February 11 marks the 35 anniversary of Iran’s 1979 Revolution, a popular uprising that sought to achieve democracy for Iranians by changing the country’s system of governance from monarchy to republic.
Thirty-five years ago, unusually in the turbulent Middle East, the Iranian people enjoyed the benefits of a progressive government. But they had failed by all peaceful means to reform the Shah’s regime into a democratic one.
So, when the right national and international factors arose, they united with the aim of overthrowing the monarchy. Yet instead of achieving democracy for its people, the Revolution has brought near complete destruction as a result of decades-long rule of the most bloodstained, corrupt and tyrannical regime in Iran’s long history.
The Pahlavi dynasty, in the words of the former Shah himself, heard the cry of the Iranian people for freedom too late and, like all other dictatorial regimes in history, could not last in power in the face of the popular revolt of 35 years ago.
However, the people’s celebrations were short lived. The new religious leaders who crept into power on the back of the millions of freedom-seeking Iranians soon put up their gallows and firing squads to extirpate the very ideal of democracy from the outset of their rule. And the story that has since unfolded under the whip of the clerical regime has been one of a country being driven back to the darkest medieval days, as religious tyranny and repression have torn – almost to shreds – the social fabric of Iran.
Almost overnight a group of reactionary clerics and their gun-slinging thug supporters, with no experience of running a government or managing the complicated social, cultural and economic affairs of a fast developing and strategically important country, arrogated to themselves the accolade of being ‘revolutionaries’ of all Iran’s civil and military institutions.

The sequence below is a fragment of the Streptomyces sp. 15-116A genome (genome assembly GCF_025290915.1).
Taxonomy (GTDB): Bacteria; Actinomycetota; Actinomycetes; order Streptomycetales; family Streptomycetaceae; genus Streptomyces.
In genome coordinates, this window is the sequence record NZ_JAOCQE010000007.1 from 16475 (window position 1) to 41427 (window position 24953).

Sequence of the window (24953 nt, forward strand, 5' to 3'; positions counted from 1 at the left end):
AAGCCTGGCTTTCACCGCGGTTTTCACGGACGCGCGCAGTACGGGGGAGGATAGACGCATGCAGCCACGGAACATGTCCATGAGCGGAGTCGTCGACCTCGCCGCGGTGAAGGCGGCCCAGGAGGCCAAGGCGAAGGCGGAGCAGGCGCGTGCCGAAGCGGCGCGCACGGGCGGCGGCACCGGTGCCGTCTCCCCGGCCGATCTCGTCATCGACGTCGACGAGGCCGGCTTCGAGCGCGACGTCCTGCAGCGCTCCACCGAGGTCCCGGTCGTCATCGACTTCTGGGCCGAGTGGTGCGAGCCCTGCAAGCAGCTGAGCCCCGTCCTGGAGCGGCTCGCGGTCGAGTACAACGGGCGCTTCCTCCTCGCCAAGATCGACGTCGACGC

They were assisted in their abuse of power by many young and idealistic left-wingers and naïve religious activists. These well intentioned individuals became the victims of a bloody wave of purges, launched the moment the new despots had secured their political and military powers.
No sector of Iranian society has escaped the debilitating and cynical policies of the Shia clerics who have ruled since 1979.
Iran’s economy, once the envy of many developing countries, is now in tatters thanks to decades of mis- management and corruption, and the trade sanctions imposed on its despotic regime.
Billions of dollars of oil and gas revenues, Iran’s economic lifeline, have been wasted by the regime to sustain its adventurist and expansionist regional policies, fund- ing and training radical and terrorist groups to wreak havoc. Billions more have been squandered to secure the position of the clerics at home by hosing cash at members of the repressive state apparatus, such as the Revolutionary Guards and the Basij militias.
Meanwhile, hundreds of thousands of educated Iranians, the cream of the manpower needed to run a country and provide its people with hope and prosperity, and to guide upcoming generations to a better future, have fled Iran.
Branded by the regime as “the fifth column of the corrupt western powers” or “the stooges of the old regime and American imperialism”, thousands upon thousands of patriotic and educated Iranian men and women have been purged by the officials of the Islamic Republic from their governmental, managerial, educational and industrial posts since 1979, simply because they had not surrendered to the reactionary policies they saw as damaging the interests of their fellow Iranians.
Many migrated to different industrialised and advanced countries where their expertise in scientific, medical and engineering fields has yielded excellent rewards for themselves and their host communities. Many of them underwent horrific experiences crossing the most dangerous terrains with their families to reach the safety of neighbouring countries, rather than try to survive a hellish life in their own motherland.